India’s Domestic Air Passenger Traffic Up 7.9% In June
India's domestic air passenger traffic rose 7.9 percent in June over the year ago period even as the average demand for domestic travel across seven major aviation markets declined in the reporting month to 4.4 percent from 4.7 percent earlier, International Air Transport Association said on Thursday.
The overall global passenger traffic (domestic and international), however, rose by 5 percent compared to June 2018, said the IATA.
The international passenger demand rose 5.4 percent in June 2019 compared to the period year-ago, which was an improvement from 4.6 percent annual growth recorded in May.
All regions recorded increase in growth, led by airlines in Africa with capacity increasing 3.4 percent, and load factor increasing by 1.6 percentage points to 83.8 percent, in the reporting month, it said.
“India’s domestic market continues to recover from the demise of Jet Airways, with demand rising 7.9 percent in June compared to the year-ago period,” IATA said.
Once a premier carrier, the now-defunct Jet Airways (India) Ltd. ceased operations on April 17 due to severe liquidity crunch and is currently under insolvency proceedings at the Mumbai bench of the National Company Law Tribunal.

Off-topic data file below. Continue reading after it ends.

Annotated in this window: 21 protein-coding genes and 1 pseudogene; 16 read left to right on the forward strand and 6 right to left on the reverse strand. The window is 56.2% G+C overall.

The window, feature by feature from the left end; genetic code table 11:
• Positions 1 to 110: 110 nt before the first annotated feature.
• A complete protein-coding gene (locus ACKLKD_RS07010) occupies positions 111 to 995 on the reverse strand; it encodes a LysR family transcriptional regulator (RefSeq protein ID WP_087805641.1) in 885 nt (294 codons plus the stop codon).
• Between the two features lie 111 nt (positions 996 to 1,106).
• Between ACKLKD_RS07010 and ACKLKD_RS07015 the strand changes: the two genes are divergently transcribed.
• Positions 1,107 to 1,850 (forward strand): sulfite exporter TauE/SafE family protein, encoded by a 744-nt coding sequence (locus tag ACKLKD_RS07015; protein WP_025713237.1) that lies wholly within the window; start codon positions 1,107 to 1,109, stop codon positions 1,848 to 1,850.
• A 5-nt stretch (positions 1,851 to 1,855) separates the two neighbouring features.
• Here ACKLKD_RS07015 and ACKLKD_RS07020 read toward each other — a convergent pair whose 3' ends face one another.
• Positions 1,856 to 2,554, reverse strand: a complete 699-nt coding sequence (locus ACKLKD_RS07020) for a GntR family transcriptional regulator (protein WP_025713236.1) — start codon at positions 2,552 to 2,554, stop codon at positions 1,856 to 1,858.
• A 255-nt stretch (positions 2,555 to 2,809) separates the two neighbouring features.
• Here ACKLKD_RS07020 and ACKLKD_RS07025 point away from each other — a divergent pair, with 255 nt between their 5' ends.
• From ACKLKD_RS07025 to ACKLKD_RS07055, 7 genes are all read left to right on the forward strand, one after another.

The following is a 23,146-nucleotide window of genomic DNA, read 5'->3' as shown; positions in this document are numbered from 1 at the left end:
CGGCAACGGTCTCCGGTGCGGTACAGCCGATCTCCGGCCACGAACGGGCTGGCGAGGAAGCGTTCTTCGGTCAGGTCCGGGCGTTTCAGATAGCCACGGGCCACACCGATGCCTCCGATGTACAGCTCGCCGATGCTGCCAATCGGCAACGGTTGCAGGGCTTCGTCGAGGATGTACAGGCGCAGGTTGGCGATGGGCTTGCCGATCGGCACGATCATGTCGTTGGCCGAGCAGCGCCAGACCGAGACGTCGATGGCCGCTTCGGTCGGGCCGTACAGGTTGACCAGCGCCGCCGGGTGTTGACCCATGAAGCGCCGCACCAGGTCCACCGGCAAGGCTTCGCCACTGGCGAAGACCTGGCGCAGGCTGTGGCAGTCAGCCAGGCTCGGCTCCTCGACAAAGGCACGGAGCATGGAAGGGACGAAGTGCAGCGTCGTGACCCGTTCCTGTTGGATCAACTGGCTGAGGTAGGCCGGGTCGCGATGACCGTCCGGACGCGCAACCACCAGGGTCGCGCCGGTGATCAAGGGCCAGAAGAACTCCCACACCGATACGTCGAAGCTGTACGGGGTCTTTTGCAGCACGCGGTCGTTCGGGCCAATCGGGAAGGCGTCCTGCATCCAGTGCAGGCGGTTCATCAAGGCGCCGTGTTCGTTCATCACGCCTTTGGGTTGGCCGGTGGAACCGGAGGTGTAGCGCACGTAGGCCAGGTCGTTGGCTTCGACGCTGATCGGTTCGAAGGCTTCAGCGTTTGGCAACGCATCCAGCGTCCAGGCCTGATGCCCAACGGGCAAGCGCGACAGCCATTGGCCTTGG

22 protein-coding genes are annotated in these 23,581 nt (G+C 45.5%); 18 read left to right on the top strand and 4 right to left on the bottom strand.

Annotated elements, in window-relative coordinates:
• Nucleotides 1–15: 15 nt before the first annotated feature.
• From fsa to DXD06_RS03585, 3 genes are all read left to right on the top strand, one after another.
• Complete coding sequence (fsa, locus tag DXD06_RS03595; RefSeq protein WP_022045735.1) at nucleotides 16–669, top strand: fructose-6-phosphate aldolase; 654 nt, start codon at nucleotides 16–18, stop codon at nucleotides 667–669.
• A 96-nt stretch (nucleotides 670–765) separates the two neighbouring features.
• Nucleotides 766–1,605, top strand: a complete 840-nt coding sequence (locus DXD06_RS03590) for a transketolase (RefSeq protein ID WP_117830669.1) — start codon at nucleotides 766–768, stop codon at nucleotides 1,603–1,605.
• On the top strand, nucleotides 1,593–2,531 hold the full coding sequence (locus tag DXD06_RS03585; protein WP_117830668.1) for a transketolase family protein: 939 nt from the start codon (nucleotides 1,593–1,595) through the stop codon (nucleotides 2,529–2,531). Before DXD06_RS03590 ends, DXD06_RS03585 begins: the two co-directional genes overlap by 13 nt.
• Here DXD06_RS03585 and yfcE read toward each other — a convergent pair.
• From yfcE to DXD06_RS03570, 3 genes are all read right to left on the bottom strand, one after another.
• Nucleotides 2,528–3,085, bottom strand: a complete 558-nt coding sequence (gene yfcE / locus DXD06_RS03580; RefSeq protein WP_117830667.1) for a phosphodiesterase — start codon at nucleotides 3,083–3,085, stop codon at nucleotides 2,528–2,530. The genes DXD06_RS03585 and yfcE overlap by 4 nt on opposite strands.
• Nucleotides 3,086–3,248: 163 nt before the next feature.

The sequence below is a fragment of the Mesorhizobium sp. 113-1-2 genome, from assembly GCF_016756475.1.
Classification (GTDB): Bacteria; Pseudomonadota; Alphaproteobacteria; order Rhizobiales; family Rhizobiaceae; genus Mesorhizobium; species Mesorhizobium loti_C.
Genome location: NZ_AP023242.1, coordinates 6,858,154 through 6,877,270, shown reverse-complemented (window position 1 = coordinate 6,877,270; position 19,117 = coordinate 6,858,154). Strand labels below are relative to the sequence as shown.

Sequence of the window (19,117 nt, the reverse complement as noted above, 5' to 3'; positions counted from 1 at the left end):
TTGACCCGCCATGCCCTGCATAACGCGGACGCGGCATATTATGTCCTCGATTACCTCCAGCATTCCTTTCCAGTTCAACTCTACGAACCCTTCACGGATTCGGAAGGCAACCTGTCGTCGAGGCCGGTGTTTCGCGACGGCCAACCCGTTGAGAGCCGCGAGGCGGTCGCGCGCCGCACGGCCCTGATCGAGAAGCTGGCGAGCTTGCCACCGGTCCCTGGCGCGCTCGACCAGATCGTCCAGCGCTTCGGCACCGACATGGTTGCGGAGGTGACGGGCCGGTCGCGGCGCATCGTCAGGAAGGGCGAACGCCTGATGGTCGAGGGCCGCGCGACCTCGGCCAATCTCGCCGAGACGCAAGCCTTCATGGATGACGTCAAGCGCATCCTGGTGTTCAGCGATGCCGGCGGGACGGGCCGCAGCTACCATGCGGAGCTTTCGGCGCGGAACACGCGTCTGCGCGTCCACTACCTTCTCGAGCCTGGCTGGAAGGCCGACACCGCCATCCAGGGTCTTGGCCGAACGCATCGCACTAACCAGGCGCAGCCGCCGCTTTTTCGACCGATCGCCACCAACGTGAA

The grounding of Jet Airways created a mismatch between the demand and capacity, forcing the government to step in and allow other domestic carriers to operate the some of the airline's domestic international slots at various airports.
Demand for domestic travel climbed 4.4 percent in June compared to June 2018, which was a slight slowdown from 4.7 percent annual growth recorded in May, IATA said.
Led by Russia, all of the key domestic markets tracked by IATA reported traffic increases except for Brazil and Australia, it added.
"June continued the trend of solid passenger demand growth while the record load factor shows that airlines are maximising efficiency. Amid continuing trade tensions between the U.S. and China, and rising economic uncertainty in other regions, growth was not as strong as a year ago, said Alexandre de Juniac, director general and chief executive, IATA.
Aviation relies on borders that are open to trade and people to deliver its benefits, he said adding "the ongoing trade disputes are contributing to declining global trade and slowing traffic growth. These developments are not helpful to the global economic outlook.